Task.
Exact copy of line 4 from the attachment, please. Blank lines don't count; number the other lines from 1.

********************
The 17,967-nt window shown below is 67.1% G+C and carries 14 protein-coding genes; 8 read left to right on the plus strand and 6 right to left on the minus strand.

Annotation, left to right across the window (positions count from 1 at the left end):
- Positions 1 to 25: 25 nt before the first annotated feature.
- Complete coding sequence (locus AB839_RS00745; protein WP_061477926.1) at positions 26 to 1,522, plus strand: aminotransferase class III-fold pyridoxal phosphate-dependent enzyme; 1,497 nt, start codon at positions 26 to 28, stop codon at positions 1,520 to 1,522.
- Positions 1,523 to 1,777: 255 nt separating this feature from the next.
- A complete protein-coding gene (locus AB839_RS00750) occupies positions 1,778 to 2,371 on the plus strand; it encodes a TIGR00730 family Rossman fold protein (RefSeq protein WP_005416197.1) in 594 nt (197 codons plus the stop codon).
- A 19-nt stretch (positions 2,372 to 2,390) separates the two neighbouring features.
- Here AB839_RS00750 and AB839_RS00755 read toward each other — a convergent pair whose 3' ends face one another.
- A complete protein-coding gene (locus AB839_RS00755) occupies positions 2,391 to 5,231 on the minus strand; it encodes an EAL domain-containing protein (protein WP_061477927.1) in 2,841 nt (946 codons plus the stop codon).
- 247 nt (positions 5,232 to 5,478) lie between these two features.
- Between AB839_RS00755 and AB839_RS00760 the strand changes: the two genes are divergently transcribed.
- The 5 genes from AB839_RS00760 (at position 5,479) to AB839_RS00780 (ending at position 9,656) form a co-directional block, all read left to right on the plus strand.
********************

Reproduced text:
- Complete coding sequence (locus AB839_RS00745; protein WP_061477926.1) at positions 26 to 1,522, plus strand: aminotransferase class III-fold pyridoxal phosphate-dependent enzyme; 1,497 nt, start codon at positions 26 to 28, stop codon at positions 1,520 to 1,522.